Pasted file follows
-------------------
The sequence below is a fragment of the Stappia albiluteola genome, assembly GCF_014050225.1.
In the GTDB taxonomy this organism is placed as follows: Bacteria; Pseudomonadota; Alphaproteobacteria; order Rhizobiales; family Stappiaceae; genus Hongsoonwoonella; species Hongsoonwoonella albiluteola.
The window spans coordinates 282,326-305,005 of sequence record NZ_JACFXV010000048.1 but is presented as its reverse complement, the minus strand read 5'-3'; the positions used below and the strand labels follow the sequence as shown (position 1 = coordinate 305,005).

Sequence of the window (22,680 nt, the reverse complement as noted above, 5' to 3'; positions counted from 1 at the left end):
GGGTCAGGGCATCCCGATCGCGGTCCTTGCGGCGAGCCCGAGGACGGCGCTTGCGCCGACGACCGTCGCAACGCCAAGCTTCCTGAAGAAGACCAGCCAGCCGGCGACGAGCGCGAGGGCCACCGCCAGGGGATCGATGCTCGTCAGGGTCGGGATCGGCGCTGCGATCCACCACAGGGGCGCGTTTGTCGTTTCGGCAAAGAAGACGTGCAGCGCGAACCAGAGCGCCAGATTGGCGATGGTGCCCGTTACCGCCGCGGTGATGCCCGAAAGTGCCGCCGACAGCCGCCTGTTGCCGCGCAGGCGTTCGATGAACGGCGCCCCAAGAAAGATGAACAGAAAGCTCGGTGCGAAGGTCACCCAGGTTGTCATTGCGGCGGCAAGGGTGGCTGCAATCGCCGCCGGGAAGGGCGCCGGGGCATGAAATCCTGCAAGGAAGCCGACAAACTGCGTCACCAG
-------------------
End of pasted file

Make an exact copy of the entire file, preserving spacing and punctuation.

The sequence below is a fragment of the Stappia albiluteola genome, assembly GCF_014050225.1.
In the GTDB taxonomy this organism is placed as follows: Bacteria; Pseudomonadota; Alphaproteobacteria; order Rhizobiales; family Stappiaceae; genus Hongsoonwoonella; species Hongsoonwoonella albiluteola.
The window spans coordinates 282,326-305,005 of sequence record NZ_JACFXV010000048.1 but is presented as its reverse complement, the minus strand read 5'-3'; the positions used below and the strand labels follow the sequence as shown (position 1 = coordinate 305,005).

Sequence of the window (22,680 nt, the reverse complement as noted above, 5' to 3'; positions counted from 1 at the left end):
GGGTCAGGGCATCCCGATCGCGGTCCTTGCGGCGAGCCCGAGGACGGCGCTTGCGCCGACGACCGTCGCAACGCCAAGCTTCCTGAAGAAGACCAGCCAGCCGGCGACGAGCGCGAGGGCCACCGCCAGGGGATCGATGCTCGTCAGGGTCGGGATCGGCGCTGCGATCCACCACAGGGGCGCGTTTGTCGTTTCGGCAAAGAAGACGTGCAGCGCGAACCAGAGCGCCAGATTGGCGATGGTGCCCGTTACCGCCGCGGTGATGCCCGAAAGTGCCGCCGACAGCCGCCTGTTGCCGCGCAGGCGTTCGATGAACGGCGCCCCAAGAAAGATGAACAGAAAGCTCGGTGCGAAGGTCACCCAGGTTGTCATTGCGGCGGCAAGGGTGGCTGCAATCGCCGCCGGGAAGGGCGCCGGGGCATGAAATCCTGCAAGGAAGCCGACAAACTGCGTCACCAG